So Nabol trusts his own instruments instead of the tower, which seems like a very bad idea, but then again, as the narrative characterizes him, he’s not really all that interested in listening to the tower or the people inside. One would think things feel wrong to him, but I have no idea what a bad entry would feel like to a pilot, especially one flying by wire. Airline pilots and spacefarers probably would know whether you can tell if something is bad just by the way the craft is. Either way, Nabol gets himself and Lemos killed by not trusting the people who have better eyes on his descent. That’s enough by itself to tell that he’s not as good a pilot as he thought he was.
As it is, the administrative council of Pern meets to discuss their options – survival and adaptation win, along with the idea of moving into the cave systems to conserve resources. When Benden suggests restructuring Landing, Ongola tells him it would be better to move off their location and go north. Tillek agrees, given the most recent seismic activity has everyone nervous, and thinks that Telgar has the right idea of where to resettle. All the supplies that can be carried will be used to cross the sea.
Paul grinned at Emily. It was much easier when people made to their own minds to do what their leaders has decided was best for them.
And thus ends Part Two, by far the largest part of the book.
As it stands, there’s still two people that could be a problem to the colony – Stev Kimmer, who has not been seen for a while, and Ted Tubberman, who is still shunned from the community. Is anyone going to tell him or help him get moved, since he probably doesn’t have a self-sufficient stake? Ned can, and Ted’s wife can, so I guess we assume they will. Now would also be a good time to ask if Ted is willing to barter his invention for reinstatement to the colony – since everyone is now basically in the same boat, and will have to live in close proximity, they should probably be trying to work together. Ted has something that can survive Thread, and more importantly, can protect plants and grasses from Thread as well, which would give the new colony site an advantage in survival by not having to worry about whether or not their crops will survive the attacks. The colony wants it, and he can use it to leverage himself into a good position.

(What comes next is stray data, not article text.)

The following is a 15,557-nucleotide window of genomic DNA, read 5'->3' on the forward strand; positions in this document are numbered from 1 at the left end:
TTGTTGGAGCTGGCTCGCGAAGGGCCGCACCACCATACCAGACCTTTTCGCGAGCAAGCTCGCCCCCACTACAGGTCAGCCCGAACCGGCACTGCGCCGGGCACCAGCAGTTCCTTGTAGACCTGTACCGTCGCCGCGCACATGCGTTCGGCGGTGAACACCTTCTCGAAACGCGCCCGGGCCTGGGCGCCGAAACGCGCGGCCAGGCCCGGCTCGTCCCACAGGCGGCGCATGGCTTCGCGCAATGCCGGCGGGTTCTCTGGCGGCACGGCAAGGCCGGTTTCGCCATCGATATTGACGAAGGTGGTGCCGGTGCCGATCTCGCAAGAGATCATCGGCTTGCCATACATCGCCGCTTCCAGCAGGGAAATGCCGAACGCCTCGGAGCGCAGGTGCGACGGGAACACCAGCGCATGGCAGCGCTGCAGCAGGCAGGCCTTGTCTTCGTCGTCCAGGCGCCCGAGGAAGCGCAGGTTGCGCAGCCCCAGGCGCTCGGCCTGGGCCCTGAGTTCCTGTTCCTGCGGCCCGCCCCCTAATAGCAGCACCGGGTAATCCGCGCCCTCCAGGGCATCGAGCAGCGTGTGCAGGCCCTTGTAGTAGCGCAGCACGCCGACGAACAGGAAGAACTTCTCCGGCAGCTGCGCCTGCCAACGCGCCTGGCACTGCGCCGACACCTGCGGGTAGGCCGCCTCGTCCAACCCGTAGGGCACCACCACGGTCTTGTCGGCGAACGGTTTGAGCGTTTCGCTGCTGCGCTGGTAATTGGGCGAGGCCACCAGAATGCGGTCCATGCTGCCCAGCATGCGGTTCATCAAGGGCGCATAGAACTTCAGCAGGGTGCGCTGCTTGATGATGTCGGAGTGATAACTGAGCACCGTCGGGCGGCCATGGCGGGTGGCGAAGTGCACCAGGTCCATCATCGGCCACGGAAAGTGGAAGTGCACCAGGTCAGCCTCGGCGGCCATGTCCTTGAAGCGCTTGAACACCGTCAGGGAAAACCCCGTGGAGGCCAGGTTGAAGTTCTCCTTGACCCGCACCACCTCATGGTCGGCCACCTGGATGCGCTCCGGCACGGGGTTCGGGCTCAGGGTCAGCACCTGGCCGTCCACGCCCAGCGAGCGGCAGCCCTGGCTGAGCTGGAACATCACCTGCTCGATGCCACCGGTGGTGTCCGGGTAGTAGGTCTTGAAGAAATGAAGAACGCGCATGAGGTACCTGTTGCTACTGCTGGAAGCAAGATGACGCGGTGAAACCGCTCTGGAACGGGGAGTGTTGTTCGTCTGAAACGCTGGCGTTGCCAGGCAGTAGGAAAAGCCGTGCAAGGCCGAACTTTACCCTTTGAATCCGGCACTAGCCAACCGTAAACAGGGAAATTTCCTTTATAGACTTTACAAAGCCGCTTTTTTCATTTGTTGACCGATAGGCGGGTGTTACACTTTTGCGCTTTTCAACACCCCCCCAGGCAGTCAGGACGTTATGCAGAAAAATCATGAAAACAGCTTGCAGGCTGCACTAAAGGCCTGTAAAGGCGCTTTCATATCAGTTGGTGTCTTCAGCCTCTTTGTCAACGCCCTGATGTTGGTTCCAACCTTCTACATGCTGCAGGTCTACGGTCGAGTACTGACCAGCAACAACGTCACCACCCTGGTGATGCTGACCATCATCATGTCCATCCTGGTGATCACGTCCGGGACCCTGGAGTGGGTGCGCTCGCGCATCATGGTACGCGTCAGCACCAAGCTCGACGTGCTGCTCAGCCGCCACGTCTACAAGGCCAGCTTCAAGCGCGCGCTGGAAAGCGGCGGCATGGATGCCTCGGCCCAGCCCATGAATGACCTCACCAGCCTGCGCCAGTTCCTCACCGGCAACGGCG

Stev is the only character left that hasn’t attempted something to the detriment of the colony, so his turn must be coming up soon. That way, only the loyal remain and they can then turn the full attention of Pern to the survival and eventual eradication of Thread. The dragons that they’re betting on haven’t yet proven themselves. We know they will, but there’s still some uncertainty present for the colonists. Plus, there’s already starting to be some segregation between those that have dragons and their space requirements and those that don’t. So the entire social structure could unravel itself before cooperation can be established – or the colonies might run out of resources trying to support the dragons as they grow.
This is why it would have been better for the Avril plot to run first – Landing is dealt a crippling blow by losing pilot and spacecraft, then Thread arrives and forces a hot scramble. While Kitti Ping works on dragonet to dragon work, Ted fires off the beacon, gets shunned, and develops grubs as a giant middle finger to Landing. Then Nabol and Lemos go up and crash down. Dragons hatch, earthquake rumbles, and now we are at the same point, with the colony relocating, believing hard in unproven dragons because dragons and caves are basically where all the marbles are. Even though the outcome is going to happen, there’s enough tension in the how, and whether Stev is going to sabotage the new location over revenge or the fact that he actually loved Avril and has been biding his time until he could exact revenge. That way we get a chain of bad things that seems logical and helps to build the idea that there’s only one feasible way out of this, instead of having to put the Thread plot on hold to handle all the villainous people plots. And if this were all happening within the first, say, two years of the colony, there wouldn’t be such a large unexplained gap of time where things were apparently in stasis before action decided to happen again, either.
Anyway, Part Three begins next week.